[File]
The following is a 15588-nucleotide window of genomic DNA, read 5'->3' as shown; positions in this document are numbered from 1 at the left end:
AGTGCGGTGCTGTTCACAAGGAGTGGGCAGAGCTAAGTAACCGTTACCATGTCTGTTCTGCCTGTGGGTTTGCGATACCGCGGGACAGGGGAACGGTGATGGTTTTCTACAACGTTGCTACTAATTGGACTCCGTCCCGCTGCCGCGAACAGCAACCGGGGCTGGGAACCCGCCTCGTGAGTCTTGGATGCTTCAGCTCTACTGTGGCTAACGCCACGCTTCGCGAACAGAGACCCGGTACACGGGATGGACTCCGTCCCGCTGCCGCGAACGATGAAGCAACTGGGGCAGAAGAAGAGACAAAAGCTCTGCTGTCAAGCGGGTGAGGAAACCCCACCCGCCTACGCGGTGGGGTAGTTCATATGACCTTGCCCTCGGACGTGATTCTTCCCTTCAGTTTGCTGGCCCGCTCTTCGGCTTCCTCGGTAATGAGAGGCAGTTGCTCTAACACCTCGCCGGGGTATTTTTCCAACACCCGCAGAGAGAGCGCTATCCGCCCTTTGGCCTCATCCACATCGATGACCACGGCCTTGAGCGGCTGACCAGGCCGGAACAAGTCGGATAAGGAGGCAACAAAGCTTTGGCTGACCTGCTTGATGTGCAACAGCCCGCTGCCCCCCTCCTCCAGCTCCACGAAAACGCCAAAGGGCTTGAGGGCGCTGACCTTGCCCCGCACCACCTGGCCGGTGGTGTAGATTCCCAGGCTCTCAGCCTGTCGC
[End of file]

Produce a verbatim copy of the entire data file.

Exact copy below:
The following is a 15588-nucleotide window of genomic DNA, read 5'->3' as shown; positions in this document are numbered from 1 at the left end:
AGTGCGGTGCTGTTCACAAGGAGTGGGCAGAGCTAAGTAACCGTTACCATGTCTGTTCTGCCTGTGGGTTTGCGATACCGCGGGACAGGGGAACGGTGATGGTTTTCTACAACGTTGCTACTAATTGGACTCCGTCCCGCTGCCGCGAACAGCAACCGGGGCTGGGAACCCGCCTCGTGAGTCTTGGATGCTTCAGCTCTACTGTGGCTAACGCCACGCTTCGCGAACAGAGACCCGGTACACGGGATGGACTCCGTCCCGCTGCCGCGAACGATGAAGCAACTGGGGCAGAAGAAGAGACAAAAGCTCTGCTGTCAAGCGGGTGAGGAAACCCCACCCGCCTACGCGGTGGGGTAGTTCATATGACCTTGCCCTCGGACGTGATTCTTCCCTTCAGTTTGCTGGCCCGCTCTTCGGCTTCCTCGGTAATGAGAGGCAGTTGCTCTAACACCTCGCCGGGGTATTTTTCCAACACCCGCAGAGAGAGCGCTATCCGCCCTTTGGCCTCATCCACATCGATGACCACGGCCTTGAGCGGCTGACCAGGCCGGAACAAGTCGGATAAGGAGGCAACAAAGCTTTGGCTGACCTGCTTGATGTGCAACAGCCCGCTGCCCCCCTCCTCCAGCTCCACGAAAACGCCAAAGGGCTTGAGGGCGCTGACCTTGCCCCGCACCACCTGGCCGGTGGTGTAGATTCCCAGGCTCTCAGCCTGTCGC